Would your asset management CV pass the so-what test?

Morgan McKinley 11.07.2019

A few years ago, before became a headhunter, I sat on the other side of the fence working in asset management.

At a particularly miserable time when the markets were against us I decided to dip my toe in the water of new job opportunities for the first time in many years. If you yourself are encountering this phenomenon for the first time in a while then you may be only too familiar with the process I rather unsuccessfully followed:

  1. Digging around your computer for your old CV
  2. Realising that the CV is actually hugely out-dated and putting off the search for another month as you don’t have time to rewrite it.
  3. A month on realising that a) your job hasn’t become miraculously more interesting and fulfilling overnight and b) payroll haven’t begun crediting your bank account with double your salary
  4. Hastily digging out the old job spec that was handed to you on your first day and copying and pasting it into your CV


Sound familiar? And, if so, do you genuinely believe that this is the best preparation for landing your dream job?

It’s funny really, every day recruiters encounter senior professionals who have followed this process, professionals who command huge respect in their industry, good salaries and have vast experience but don’t seem to have time or the real understanding of how to re-write that old CV.  Despite the reputation that you believe may precede you, it really is essential to get down in black and white what your key unique selling points are and spend time re-writing your CV to answer what we call the “so what” test.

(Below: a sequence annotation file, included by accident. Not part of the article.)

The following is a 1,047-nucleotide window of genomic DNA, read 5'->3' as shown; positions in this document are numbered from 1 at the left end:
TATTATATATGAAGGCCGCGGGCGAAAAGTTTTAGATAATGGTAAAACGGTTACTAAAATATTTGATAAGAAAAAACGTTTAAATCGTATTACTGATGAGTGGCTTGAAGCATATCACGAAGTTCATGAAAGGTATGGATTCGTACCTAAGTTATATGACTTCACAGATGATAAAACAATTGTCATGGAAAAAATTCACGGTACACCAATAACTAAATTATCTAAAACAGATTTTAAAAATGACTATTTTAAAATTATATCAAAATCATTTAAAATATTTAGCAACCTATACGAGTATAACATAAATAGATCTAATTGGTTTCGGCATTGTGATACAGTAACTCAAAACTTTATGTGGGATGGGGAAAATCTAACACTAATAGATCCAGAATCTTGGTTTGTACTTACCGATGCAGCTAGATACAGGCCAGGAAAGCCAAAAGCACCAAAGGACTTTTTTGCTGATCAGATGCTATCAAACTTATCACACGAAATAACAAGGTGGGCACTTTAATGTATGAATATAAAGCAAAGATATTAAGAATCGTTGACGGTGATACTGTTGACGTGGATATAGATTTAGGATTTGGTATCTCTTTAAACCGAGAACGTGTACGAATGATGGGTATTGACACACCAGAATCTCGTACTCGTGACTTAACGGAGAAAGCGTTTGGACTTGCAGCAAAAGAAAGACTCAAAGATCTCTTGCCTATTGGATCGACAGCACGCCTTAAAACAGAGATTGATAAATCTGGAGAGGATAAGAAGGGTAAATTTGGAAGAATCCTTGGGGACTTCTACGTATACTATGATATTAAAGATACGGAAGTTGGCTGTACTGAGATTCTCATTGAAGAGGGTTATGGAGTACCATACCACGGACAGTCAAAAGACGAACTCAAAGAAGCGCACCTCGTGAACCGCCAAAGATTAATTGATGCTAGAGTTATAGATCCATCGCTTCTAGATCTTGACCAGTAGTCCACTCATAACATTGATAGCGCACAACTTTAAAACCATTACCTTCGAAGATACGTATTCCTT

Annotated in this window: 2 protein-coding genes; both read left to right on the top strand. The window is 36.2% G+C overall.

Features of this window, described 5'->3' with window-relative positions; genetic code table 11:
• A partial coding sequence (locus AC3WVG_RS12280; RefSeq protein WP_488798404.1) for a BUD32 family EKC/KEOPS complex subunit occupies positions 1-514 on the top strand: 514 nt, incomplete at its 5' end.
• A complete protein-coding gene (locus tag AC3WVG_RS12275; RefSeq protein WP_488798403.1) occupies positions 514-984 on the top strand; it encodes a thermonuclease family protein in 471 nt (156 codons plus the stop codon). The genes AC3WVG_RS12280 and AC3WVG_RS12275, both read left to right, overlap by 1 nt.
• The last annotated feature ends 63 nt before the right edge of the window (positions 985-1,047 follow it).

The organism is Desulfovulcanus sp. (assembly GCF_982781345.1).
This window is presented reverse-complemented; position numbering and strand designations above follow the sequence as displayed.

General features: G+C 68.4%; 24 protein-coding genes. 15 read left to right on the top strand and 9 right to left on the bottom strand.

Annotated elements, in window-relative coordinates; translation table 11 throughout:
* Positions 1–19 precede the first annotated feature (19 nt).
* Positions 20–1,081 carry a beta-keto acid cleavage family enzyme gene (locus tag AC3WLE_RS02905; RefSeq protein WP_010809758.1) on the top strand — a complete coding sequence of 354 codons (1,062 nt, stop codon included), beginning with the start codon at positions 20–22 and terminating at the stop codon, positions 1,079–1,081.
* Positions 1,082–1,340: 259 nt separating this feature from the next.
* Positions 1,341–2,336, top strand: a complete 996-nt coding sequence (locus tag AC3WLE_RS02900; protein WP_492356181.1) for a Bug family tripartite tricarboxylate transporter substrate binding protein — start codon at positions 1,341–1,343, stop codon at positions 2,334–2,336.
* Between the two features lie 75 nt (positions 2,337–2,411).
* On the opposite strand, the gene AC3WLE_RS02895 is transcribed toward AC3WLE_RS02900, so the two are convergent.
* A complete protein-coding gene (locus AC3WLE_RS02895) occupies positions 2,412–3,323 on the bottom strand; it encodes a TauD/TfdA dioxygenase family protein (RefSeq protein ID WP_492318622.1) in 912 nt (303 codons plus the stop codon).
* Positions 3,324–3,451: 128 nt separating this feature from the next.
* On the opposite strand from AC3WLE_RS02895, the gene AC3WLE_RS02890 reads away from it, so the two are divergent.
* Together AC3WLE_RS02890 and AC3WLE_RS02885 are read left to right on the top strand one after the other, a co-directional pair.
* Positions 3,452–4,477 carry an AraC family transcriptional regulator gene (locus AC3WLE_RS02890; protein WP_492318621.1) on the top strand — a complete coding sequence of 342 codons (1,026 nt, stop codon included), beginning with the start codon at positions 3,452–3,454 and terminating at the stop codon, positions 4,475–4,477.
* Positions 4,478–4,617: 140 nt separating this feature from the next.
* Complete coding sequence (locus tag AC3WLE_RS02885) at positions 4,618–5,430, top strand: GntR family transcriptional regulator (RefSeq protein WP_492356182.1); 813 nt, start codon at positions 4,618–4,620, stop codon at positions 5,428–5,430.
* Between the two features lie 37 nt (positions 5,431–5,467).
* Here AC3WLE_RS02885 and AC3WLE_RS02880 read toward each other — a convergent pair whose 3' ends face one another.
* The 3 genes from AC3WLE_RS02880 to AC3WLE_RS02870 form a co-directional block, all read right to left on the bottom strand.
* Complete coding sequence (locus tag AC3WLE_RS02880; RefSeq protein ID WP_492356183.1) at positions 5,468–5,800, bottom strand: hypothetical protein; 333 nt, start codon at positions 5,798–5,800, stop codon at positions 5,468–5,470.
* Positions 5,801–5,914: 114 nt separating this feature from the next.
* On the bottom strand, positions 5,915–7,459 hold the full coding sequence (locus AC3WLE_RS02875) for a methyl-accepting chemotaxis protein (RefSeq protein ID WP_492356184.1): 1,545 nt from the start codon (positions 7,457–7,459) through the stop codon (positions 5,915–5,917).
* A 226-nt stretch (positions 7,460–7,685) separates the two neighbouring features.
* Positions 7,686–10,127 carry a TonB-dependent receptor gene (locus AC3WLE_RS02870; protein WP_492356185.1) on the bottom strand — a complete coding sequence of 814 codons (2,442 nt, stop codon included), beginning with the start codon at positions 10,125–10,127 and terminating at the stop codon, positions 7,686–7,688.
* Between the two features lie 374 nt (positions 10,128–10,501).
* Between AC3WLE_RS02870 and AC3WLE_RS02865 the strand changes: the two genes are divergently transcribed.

The “so what” test refers to changing lines in your CV, which basically just state what you do, to something that a potential employer will get excited by.

For example, on their own, the statements below add no real value or give no real indication of what you can bring to your new company. At most, they form part of the job spec of 90% of your peers across the industry. You need to go further and explain the result of the statement and clearly outline the BENEFIT to your new employer of what you’ve done. These value-adds could be anything from saving money, bringing in new assets or clients, streamlining processes or analysis, resulting in more efficient procedures, or managing risks.

Here are a few examples of the “so what” test in action:

I worked as a product specialist with clients in Europe. - So what?

…growing assets under management in two years from £5bn to £20bn, whilst retaining key institutional clients during the downturn -  sounds much better. Numbers are easy to spot and stay in the memory.

I developed research systems to analyse UK equity stocks. - Leading to?

producing a unique portable proprietary system, which led to an improvement in the fund’s annualised performance, top decile rankings and a 5 star fund rating.

I launched a variety of UK and offshore funds. - Resulting in? 

a more streamlined, saleable fund range, which is now fully compliant with upcoming regulatory changes and, in 2012, has already seen a 50% increase in new business from direct competitor funds.

Morgan McKinley's picture


IT Audit - AVP - Banking - Manchester
City of London25.03.2020
Senior IT Auditor - Insurance - London
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